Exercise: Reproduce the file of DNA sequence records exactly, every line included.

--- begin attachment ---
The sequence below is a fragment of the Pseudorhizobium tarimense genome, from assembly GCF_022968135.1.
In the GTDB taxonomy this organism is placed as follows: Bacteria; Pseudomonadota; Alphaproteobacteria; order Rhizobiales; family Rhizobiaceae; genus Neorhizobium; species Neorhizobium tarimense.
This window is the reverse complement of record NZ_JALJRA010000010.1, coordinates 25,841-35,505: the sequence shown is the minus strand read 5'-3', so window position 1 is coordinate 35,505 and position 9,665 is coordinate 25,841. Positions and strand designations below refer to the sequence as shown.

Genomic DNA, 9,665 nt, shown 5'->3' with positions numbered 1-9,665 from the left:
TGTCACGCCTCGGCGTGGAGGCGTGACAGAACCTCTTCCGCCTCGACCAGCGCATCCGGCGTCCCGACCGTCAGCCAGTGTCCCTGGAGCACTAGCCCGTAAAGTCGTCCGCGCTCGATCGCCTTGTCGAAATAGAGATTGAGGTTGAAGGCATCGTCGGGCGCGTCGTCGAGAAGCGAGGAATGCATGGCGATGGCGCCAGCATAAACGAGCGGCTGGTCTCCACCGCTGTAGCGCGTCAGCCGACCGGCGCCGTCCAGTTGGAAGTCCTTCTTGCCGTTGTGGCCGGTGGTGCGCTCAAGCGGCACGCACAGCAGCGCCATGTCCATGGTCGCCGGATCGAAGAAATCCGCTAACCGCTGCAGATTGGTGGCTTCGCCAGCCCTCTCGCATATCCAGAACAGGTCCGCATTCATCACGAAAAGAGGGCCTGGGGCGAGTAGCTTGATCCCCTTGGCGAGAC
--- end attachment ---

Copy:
The sequence below is a fragment of the Pseudorhizobium tarimense genome, from assembly GCF_022968135.1.
In the GTDB taxonomy this organism is placed as follows: Bacteria; Pseudomonadota; Alphaproteobacteria; order Rhizobiales; family Rhizobiaceae; genus Neorhizobium; species Neorhizobium tarimense.
This window is the reverse complement of record NZ_JALJRA010000010.1, coordinates 25,841-35,505: the sequence shown is the minus strand read 5'-3', so window position 1 is coordinate 35,505 and position 9,665 is coordinate 25,841. Positions and strand designations below refer to the sequence as shown.

Genomic DNA, 9,665 nt, shown 5'->3' with positions numbered 1-9,665 from the left:
TGTCACGCCTCGGCGTGGAGGCGTGACAGAACCTCTTCCGCCTCGACCAGCGCATCCGGCGTCCCGACCGTCAGCCAGTGTCCCTGGAGCACTAGCCCGTAAAGTCGTCCGCGCTCGATCGCCTTGTCGAAATAGAGATTGAGGTTGAAGGCATCGTCGGGCGCGTCGTCGAGAAGCGAGGAATGCATGGCGATGGCGCCAGCATAAACGAGCGGCTGGTCTCCACCGCTGTAGCGCGTCAGCCGACCGGCGCCGTCCAGTTGGAAGTCCTTCTTGCCGTTGTGGCCGGTGGTGCGCTCAAGCGGCACGCACAGCAGCGCCATGTCCATGGTCGCCGGATCGAAGAAATCCGCTAACCGCTGCAGATTGGTGGCTTCGCCAGCCCTCTCGCATATCCAGAACAGGTCCGCATTCATCACGAAAAGAGGGCCTGGGGCGAGTAGCTTGATCCCCTTGGCGAGAC